Geroge Russell has called on the FIA to return to employing a single race director, citing a lack of accountability, explanations and consistency across this season.
Following the controversial events of last year which led to the sacking of Michael Masi, the FIA brought in two replacements in Niels Wittich and Eduardo Freitas who have so far rotated at grands prix.
The new era of race management was expected to remove the grey areas that had crept in, with even long-unused rules regarding underwear and jewellery thrust into the spotlight.
But the differing approaches of Wittich and Freitas have left drivers frustrated, leading to GPDA [Grand Prix Drivers' Asociation] director Sebastian Vettel walking out of Friday's drivers' briefing in Austria for which he has received a suspended fine.
Assessing the seemingly fractious nature between the drivers and FIA race direction, Russell said: "I do agree that we need to stick with one race director.
"We need to have a bit more consistency with the stewarding. We go to an event, and often the stewards of a previous event are not there. So there is no accountability, no explanations of decisions.
"We ask questions and it's difficult to get a straightforward answer, because - I wouldn't say the blame, but it's almost like the blame is being put on someone who isn't there. It's tricky, everybody has their own interpretations."
Asked if returning to a single race director had been discussed by the drivers, Russell added: "It has been mentioned a couple of times.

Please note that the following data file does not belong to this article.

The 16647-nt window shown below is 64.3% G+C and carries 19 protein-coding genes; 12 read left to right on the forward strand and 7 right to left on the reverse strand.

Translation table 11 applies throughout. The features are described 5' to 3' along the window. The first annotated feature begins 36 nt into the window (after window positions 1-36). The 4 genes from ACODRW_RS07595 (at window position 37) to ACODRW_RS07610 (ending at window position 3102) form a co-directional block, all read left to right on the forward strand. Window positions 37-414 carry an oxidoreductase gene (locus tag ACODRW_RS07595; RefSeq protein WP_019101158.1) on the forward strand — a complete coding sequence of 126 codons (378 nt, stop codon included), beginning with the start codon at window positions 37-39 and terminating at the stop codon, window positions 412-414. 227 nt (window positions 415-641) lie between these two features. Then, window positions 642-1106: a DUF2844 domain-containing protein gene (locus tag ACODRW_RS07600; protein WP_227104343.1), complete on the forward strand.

"Friday was just one meeting that we were talking about specific topics, but over the course of the year, a number of drivers have commented on that.
"And when you have got one race director, things will generally be more consistent."
FIA can't keep changing the rules
A source of frustration in Austria this weekend has been the strict policing of track limits after the white lines were at the previous race at Silverstone.
There is also a concern as to the rules of engagement after Alex Albon was handed a five-second penalty for an incident similar to an incident involving Sergio Perez last weekend that went unpunished.
Asked if the drivers feel listened to, Russell explained: "Yeah, for sure.
"We do feel listened to, but they can't just change the rules week in, week out when one driver pipes up and says, 'I think this, I think that'. They do need to stick to their guns, but it just needs to be enforced consistently.
"It needs to be clear to all of us, I think the penalties need to be a bit more consistent, and that will only come if there's consistency from the people policing the regulations."
Additional reporting by Ian Parkes